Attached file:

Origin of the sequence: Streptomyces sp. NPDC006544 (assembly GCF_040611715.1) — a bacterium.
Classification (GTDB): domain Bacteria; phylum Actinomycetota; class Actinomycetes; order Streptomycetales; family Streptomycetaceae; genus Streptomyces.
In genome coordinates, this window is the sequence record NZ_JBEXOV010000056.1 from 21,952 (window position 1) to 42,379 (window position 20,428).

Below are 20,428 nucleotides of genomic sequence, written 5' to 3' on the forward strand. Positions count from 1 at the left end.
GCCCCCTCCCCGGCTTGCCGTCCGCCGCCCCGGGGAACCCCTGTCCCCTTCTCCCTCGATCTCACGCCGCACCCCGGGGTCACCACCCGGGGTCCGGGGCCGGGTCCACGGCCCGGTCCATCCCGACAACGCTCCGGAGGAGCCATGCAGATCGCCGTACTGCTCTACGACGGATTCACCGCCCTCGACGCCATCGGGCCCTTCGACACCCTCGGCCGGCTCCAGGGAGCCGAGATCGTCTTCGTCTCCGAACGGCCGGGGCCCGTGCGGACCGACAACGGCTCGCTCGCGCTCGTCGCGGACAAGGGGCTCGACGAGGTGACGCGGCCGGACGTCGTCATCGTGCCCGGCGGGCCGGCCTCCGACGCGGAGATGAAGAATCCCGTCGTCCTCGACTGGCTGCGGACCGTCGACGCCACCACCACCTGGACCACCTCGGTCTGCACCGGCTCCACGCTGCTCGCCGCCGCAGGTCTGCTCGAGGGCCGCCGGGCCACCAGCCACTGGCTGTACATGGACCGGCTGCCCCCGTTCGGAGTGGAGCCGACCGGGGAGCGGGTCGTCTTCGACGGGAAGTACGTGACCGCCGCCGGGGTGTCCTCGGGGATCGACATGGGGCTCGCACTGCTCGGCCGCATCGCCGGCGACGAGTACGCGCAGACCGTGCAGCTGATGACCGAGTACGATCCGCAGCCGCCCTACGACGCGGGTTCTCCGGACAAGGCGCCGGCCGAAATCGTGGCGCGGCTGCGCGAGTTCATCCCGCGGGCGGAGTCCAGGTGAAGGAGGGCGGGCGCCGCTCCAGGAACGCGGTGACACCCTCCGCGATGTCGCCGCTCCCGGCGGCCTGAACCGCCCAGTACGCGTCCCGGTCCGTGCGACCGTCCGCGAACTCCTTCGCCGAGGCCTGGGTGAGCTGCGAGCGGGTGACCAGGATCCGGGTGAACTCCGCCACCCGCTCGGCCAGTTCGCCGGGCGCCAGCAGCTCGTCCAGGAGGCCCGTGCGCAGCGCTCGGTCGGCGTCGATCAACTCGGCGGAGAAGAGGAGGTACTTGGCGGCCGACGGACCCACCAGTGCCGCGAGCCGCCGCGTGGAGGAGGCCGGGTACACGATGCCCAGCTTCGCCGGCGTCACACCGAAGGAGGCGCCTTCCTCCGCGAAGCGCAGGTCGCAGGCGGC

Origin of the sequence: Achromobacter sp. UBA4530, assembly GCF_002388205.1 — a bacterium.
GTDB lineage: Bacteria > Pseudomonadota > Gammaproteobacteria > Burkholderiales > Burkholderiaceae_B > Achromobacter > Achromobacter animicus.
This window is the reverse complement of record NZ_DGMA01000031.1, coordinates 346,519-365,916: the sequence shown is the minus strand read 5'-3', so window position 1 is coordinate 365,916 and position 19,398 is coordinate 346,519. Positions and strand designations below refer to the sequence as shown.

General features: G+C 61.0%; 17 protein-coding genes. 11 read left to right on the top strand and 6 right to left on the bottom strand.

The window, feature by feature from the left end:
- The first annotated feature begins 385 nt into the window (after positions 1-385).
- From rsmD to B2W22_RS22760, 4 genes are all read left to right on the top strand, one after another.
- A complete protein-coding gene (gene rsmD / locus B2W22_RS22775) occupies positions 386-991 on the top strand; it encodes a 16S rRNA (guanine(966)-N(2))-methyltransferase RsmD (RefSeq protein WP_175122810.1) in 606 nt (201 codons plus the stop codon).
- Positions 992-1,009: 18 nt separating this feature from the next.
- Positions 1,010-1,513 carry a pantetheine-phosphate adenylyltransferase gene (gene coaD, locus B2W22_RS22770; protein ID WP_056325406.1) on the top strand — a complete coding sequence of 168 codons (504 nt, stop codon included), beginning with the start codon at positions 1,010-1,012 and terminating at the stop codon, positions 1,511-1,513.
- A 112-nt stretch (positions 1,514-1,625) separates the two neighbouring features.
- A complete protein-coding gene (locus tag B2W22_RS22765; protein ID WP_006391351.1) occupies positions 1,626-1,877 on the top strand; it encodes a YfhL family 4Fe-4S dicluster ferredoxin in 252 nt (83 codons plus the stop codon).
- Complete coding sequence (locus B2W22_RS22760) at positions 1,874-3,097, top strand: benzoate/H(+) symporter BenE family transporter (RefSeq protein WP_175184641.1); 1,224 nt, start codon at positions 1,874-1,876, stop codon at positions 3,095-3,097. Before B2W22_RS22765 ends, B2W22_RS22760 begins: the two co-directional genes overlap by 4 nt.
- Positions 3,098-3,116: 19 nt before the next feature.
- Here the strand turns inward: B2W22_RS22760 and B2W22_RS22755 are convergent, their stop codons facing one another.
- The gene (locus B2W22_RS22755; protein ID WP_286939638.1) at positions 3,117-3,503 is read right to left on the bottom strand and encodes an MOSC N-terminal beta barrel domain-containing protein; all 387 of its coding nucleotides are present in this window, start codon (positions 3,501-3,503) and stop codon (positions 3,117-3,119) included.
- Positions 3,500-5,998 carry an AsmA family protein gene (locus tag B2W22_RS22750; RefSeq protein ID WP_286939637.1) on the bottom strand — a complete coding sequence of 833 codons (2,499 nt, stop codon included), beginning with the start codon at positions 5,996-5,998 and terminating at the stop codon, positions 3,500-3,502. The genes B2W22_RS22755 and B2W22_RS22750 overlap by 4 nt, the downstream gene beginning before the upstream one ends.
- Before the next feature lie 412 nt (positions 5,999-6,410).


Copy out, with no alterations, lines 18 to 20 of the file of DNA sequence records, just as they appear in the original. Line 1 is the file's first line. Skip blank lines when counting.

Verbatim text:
- Complete coding sequence (locus B2W22_RS22760) at positions 1,874-3,097, top strand: benzoate/H(+) symporter BenE family transporter (RefSeq protein WP_175184641.1); 1,224 nt, start codon at positions 1,874-1,876, stop codon at positions 3,095-3,097. Before B2W22_RS22765 ends, B2W22_RS22760 begins: the two co-directional genes overlap by 4 nt.
- Positions 3,098-3,116: 19 nt before the next feature.
- Here the strand turns inward: B2W22_RS22760 and B2W22_RS22755 are convergent, their stop codons facing one another.